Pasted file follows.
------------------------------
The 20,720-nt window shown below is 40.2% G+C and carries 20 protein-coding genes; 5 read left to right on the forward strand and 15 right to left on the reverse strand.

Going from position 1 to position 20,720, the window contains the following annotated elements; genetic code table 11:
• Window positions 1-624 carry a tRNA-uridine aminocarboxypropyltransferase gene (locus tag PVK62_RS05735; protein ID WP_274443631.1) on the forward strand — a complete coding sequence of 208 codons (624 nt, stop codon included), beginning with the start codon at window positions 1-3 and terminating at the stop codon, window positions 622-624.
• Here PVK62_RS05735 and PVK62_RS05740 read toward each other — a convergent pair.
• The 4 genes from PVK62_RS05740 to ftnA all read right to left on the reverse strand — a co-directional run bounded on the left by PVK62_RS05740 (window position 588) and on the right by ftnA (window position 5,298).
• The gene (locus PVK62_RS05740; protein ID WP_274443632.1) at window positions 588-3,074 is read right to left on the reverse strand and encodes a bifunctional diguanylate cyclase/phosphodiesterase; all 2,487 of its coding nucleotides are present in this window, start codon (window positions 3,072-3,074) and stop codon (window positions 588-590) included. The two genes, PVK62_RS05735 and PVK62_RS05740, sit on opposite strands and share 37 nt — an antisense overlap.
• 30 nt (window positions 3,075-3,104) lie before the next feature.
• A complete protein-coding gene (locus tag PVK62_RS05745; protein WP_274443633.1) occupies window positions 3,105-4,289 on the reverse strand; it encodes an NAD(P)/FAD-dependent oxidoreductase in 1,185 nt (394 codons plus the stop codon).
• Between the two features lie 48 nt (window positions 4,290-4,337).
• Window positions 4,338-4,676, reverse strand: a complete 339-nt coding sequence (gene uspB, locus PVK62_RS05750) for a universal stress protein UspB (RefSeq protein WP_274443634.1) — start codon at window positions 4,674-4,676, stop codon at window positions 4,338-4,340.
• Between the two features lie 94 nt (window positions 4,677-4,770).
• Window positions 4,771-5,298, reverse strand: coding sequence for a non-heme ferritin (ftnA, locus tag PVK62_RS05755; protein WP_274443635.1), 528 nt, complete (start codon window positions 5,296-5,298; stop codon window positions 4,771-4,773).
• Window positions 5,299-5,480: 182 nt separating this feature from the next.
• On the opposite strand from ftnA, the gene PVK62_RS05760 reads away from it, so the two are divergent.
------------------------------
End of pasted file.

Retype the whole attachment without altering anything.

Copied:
The 20,720-nt window shown below is 40.2% G+C and carries 20 protein-coding genes; 5 read left to right on the forward strand and 15 right to left on the reverse strand.

Going from position 1 to position 20,720, the window contains the following annotated elements; genetic code table 11:
• Window positions 1-624 carry a tRNA-uridine aminocarboxypropyltransferase gene (locus tag PVK62_RS05735; protein ID WP_274443631.1) on the forward strand — a complete coding sequence of 208 codons (624 nt, stop codon included), beginning with the start codon at window positions 1-3 and terminating at the stop codon, window positions 622-624.
• Here PVK62_RS05735 and PVK62_RS05740 read toward each other — a convergent pair.
• The 4 genes from PVK62_RS05740 to ftnA all read right to left on the reverse strand — a co-directional run bounded on the left by PVK62_RS05740 (window position 588) and on the right by ftnA (window position 5,298).
• The gene (locus PVK62_RS05740; protein ID WP_274443632.1) at window positions 588-3,074 is read right to left on the reverse strand and encodes a bifunctional diguanylate cyclase/phosphodiesterase; all 2,487 of its coding nucleotides are present in this window, start codon (window positions 3,072-3,074) and stop codon (window positions 588-590) included. The two genes, PVK62_RS05735 and PVK62_RS05740, sit on opposite strands and share 37 nt — an antisense overlap.
• 30 nt (window positions 3,075-3,104) lie before the next feature.
• A complete protein-coding gene (locus tag PVK62_RS05745; protein WP_274443633.1) occupies window positions 3,105-4,289 on the reverse strand; it encodes an NAD(P)/FAD-dependent oxidoreductase in 1,185 nt (394 codons plus the stop codon).
• Between the two features lie 48 nt (window positions 4,290-4,337).
• Window positions 4,338-4,676, reverse strand: a complete 339-nt coding sequence (gene uspB, locus PVK62_RS05750) for a universal stress protein UspB (RefSeq protein WP_274443634.1) — start codon at window positions 4,674-4,676, stop codon at window positions 4,338-4,340.
• Between the two features lie 94 nt (window positions 4,677-4,770).
• Window positions 4,771-5,298, reverse strand: coding sequence for a non-heme ferritin (ftnA, locus tag PVK62_RS05755; protein WP_274443635.1), 528 nt, complete (start codon window positions 5,296-5,298; stop codon window positions 4,771-4,773).
• Window positions 5,299-5,480: 182 nt separating this feature from the next.
• On the opposite strand from ftnA, the gene PVK62_RS05760 reads away from it, so the two are divergent.